|Publication number||US6574752 B1|
|Application number||US 09/353,973|
|Publication date||Jun 3, 2003|
|Filing date||Jul 15, 1999|
|Priority date||Jul 15, 1999|
|Publication number||09353973, 353973, US 6574752 B1, US 6574752B1, US-B1-6574752, US6574752 B1, US6574752B1|
|Inventors||George Henry Ahrens, John C. Kennel, Jeffrey Scott Mayes, Maulin Ishwarbhai Patel, David Lee Randall|
|Original Assignee||International Business Machines Corporation|
|Export Citation||BiBTeX, EndNote, RefMan|
|Patent Citations (22), Non-Patent Citations (11), Referenced by (23), Classifications (19), Legal Events (4)|
|External Links: USPTO, USPTO Assignment, Espacenet|
1. Technical Field
The present invention relates to error analysis in information processing systems. More specifically, it relates to isolation of faulty peripheral component interface (PCI) adapters on a PCI bus during input/output sub-system initialization.
2. Description of the Related Art
When a failure occurs on a PCI bus, after system start-up but before machine check handling has been enabled, it is desirable to automatically determine which adapter is responsible for the fault condition. This procedure is difficult because prior to enabling machine check handling, the error condition will checkstop the system. Since there is no scan out capability on the remote I/O drawers where the PCI devices are located, it is not possible to scan out error registers for interrogation. A conventional service procedure is based on treating every bus adapter as suspect. System configuration is modified to comprise its minimum configuration; and, thereafter each adapter card is sequentially tried until the failure occurs in that configuration.
Such a scheme for recreating an error condition in order to identify the faulty adapter is problematic. The procedure often induces additional errors due to physically plugging and unplugging adapter cards. Further, such a sequential procedure adds considerable time to any error repair scenarios.
Check pointing during system startup to determine faulty components is a procedure known in the art. Typically, in a check point procedure, a periodic copy of a program or the state of a computer system is made so that if a failure occurs, recovery can be initiated from the last saved checkpoint and restarted. This invention uses the concept of checkpoints to save the last known PCI address that was attempted to be accessed during the PCI configuration cycle to identify the probable source of failure. In addition, progress codes are presented by the initial program load read only storage (IPLROS) firmware to indicate the progress of the boot sequence. The progress code will indicate that the PCI bus was being configured and the checkpoint will be used to identify the probable source of the failure.
Commonly assigned co-pending application Ser. No. 08/829,088 entitled “A Method and System for Fault Isolation for PCI Bus Errors” teaches a mechanism for identifying a source of an error condition in the I/O mechanism.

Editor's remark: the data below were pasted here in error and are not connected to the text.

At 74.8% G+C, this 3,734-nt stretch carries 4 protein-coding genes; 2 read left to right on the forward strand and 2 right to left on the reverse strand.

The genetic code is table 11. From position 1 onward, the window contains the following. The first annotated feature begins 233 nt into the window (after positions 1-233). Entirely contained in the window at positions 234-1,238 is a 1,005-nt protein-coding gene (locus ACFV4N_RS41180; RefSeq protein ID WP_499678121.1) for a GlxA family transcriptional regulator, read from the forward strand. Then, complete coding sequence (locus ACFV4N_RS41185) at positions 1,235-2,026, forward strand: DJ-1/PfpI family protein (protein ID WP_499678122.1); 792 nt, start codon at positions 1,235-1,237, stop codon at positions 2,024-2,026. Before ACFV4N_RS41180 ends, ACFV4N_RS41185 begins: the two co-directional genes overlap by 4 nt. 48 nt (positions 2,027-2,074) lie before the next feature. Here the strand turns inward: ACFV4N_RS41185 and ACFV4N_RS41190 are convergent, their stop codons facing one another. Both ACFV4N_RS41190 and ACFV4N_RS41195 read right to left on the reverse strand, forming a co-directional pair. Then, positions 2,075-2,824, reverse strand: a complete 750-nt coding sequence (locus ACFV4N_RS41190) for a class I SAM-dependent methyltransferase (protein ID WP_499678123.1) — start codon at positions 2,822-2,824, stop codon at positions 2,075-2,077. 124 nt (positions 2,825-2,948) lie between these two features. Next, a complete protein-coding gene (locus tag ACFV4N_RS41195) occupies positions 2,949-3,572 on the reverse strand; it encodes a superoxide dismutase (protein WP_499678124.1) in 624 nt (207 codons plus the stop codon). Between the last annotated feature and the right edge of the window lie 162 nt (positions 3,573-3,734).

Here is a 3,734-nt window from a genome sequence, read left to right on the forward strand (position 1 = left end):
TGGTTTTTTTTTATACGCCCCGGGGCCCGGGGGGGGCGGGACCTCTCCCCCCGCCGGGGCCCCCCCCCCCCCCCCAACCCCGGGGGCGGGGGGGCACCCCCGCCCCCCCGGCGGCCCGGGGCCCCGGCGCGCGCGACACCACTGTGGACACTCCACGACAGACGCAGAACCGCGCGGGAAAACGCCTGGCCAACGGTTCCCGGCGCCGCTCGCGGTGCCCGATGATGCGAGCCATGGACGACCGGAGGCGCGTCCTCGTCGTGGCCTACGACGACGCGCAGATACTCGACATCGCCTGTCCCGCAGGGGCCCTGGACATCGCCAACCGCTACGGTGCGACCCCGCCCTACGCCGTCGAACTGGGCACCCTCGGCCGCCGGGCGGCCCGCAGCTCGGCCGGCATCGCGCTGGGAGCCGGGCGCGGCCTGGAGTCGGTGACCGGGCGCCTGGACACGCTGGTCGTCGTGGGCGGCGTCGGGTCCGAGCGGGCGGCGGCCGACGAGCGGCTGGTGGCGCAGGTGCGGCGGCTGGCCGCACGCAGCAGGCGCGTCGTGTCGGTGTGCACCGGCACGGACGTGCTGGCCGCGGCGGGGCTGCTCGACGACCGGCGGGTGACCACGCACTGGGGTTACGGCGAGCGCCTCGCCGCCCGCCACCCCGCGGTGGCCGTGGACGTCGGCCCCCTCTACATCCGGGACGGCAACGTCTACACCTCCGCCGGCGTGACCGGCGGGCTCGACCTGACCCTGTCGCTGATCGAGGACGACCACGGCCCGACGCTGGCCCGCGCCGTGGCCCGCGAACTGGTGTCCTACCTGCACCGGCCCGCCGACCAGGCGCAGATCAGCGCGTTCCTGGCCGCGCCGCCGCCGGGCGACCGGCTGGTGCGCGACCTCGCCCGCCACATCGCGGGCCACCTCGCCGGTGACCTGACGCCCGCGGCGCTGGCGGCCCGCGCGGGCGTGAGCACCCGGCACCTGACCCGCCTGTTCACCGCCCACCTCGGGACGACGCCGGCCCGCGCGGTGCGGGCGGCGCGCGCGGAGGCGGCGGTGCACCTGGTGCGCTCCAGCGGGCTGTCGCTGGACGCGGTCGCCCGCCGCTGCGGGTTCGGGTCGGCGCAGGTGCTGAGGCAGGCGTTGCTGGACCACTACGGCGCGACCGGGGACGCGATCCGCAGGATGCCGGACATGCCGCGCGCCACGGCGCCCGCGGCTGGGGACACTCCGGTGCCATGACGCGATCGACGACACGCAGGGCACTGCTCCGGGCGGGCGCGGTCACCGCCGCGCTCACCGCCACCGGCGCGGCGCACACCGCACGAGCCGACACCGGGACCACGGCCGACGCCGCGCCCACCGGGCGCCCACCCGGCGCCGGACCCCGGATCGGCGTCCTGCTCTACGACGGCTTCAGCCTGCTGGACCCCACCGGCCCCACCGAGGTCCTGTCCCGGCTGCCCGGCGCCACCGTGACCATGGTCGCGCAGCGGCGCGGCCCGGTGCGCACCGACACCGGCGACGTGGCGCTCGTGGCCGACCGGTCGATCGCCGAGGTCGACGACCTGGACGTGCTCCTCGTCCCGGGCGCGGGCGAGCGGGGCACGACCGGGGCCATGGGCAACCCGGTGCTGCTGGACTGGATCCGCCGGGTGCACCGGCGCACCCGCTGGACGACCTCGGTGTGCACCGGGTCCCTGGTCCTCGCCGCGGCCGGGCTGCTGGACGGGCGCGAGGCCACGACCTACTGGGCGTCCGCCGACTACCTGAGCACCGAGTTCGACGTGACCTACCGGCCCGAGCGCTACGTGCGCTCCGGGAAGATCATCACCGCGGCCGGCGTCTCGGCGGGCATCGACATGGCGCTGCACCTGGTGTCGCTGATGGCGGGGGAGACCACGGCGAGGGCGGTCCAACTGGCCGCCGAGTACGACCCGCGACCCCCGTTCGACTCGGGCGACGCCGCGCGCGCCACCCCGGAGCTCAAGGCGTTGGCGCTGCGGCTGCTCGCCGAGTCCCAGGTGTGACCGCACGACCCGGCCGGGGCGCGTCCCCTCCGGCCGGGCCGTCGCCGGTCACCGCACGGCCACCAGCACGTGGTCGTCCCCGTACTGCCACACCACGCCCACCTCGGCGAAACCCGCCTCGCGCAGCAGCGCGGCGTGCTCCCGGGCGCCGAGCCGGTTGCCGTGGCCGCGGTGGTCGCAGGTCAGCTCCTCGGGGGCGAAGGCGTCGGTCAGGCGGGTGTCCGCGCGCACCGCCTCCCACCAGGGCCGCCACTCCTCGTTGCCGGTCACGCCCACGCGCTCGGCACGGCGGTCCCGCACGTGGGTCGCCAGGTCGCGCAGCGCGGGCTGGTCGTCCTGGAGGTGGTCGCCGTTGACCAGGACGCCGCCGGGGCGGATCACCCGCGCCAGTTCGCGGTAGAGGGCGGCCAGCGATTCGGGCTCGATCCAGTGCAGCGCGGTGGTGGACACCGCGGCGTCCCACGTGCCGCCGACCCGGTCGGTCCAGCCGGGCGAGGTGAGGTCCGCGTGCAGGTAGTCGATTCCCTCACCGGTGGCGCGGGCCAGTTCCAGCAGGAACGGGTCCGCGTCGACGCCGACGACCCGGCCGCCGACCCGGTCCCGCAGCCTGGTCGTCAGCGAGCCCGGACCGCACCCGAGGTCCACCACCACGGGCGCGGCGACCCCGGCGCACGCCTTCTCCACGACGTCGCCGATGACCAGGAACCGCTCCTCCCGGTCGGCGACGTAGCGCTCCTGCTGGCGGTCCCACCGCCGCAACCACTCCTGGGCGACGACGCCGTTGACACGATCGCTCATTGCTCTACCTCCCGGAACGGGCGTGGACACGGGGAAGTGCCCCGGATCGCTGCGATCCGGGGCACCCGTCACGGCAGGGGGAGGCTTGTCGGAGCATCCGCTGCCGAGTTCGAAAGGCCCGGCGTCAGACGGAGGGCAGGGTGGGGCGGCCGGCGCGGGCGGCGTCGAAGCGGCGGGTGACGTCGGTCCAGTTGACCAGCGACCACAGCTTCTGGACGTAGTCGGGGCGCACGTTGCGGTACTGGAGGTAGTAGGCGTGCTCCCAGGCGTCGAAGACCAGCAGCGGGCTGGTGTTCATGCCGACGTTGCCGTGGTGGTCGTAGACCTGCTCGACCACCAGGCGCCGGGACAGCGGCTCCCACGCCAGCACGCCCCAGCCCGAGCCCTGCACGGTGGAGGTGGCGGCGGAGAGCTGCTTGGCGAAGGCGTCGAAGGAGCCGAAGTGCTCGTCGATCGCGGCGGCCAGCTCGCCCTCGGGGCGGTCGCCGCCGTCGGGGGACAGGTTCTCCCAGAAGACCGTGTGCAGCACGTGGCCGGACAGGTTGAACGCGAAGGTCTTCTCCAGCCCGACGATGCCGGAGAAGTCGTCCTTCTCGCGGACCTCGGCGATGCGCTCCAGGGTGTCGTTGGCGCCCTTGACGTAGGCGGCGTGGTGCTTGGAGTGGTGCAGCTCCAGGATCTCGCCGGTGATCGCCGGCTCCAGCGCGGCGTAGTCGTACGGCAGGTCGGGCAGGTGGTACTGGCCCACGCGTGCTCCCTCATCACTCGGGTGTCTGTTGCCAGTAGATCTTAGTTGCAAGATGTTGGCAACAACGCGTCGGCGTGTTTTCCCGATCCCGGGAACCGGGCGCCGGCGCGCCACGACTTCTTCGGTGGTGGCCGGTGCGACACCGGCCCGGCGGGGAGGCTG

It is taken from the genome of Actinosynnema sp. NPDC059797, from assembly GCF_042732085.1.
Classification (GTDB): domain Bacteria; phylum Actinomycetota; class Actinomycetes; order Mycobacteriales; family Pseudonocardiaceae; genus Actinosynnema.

U.S. Pat. No. 5,815,647 to Buckland et al., provides a system which allows a user to identify which of a plurality of feature cards has issued an error signal.
IBM Technical Disclosure Bulletin, Vol. 37, No. 08, page 619, discloses a recursive algorithm for initializing error handling logic for a PCI system.
None of these references provides for saving an address indicator prior to accessing that address.
Thus, it is desirable to have a speedy, certain technique for identifying faulty components which prevent a system from completing system start-up and entering its diagnostic routines.
It is further desirable to isolate and diagnose errors in a manner that eliminates the possible introduction of further error conditions.
The present invention overcomes the shortcomings of the prior art by providing a shared mailbox space in memory for use by a service processor during PCI bus and adapter initialization sequence. The address of an adapter is placed in the shared memory space before an attempt to access that adapter is made. If an error occurs during the access attempt, the service processor retrieves the address saved in the shared mailbox and immediately performs its error isolation procedure for determining the slot at fault. In this way the adapter card causing an I/O subsystem failure, rather than the entire I/O subsystem, may be analyzed.
The above and other features and advantages of a preferred embodiment of the present invention will be described in conjunction with the following drawings wherein:
FIG. 1 depicts a block diagram of a data processing system in which a preferred embodiment of the present invention may be implemented; and
FIG. 2 illustrates the logic executed within processor 18 and service processor 50 of FIG. 1.
With reference now to the figures and in particular with reference to FIG. 1, there is depicted a block diagram of an illustrative embodiment of a data processing system or information handling system with which the present invention may advantageously be utilized. The illustrative embodiment depicted in FIG. 1 is a workstation or server computer system; however, as will become apparent from the following description, the present invention may also be applied to any other data processing or information handling system.
As illustrated in FIG. 1B, data processing system 10 includes a system planar 12 coupled to one or more processor cards (in this case processor cards 14 a- 14 c) and one or more input/output (I/O) drawers (in this case drawers 16 a-6 d). In the depicted embodiment, each processor card 14 carries four general purpose processors 18 each of which has an on-chip level one (L1) cache (not illustrated) and an associated level two cache 20 that provide low latency storage for instructions and data. Processors 18 on each processor card 14 are all connected to address and control bus 24 and to an associated data bus 22 a-22 c.
As illustrated, system planar 12 includes a bus arbiter 26 that regulates access to address and control bus 24 by processors 18, as well as flow control logic 30 and I/O hub 32, which are each connected to address and control bus 24. Flow control logic 30 is further connected to dual-ported system memory 34 and data switches 28 a-28 d, and I/O hub 32 is further connected to data switches 28 by data bus 22 d and to each of I/O drawers 16 a-16 d by a respective one of primary remote I/O (RIO) buses 40 a-40 d. Address transactions issued on address and control bus 24 are received by both flow control logic 30 and I/O hub 32. If an address transaction specifies an address associated with a location in system memory 34, flow control logic 30 forwards the address to system memory 34 as an access request. Alternatively, if the address transaction specifies a memory mapped I/O address associated with an I/O device contained in one of I/O drawers 16 a-16 d, I/O hub 32 routes the address transaction to the appropriate I/O drawer 16 via its primary RIO bus 40. Flow control logic 30 also supplies control signals to data switches 28 to control the flow of data transactions between processor cards 14 and system memory 34 and I/O hub 32.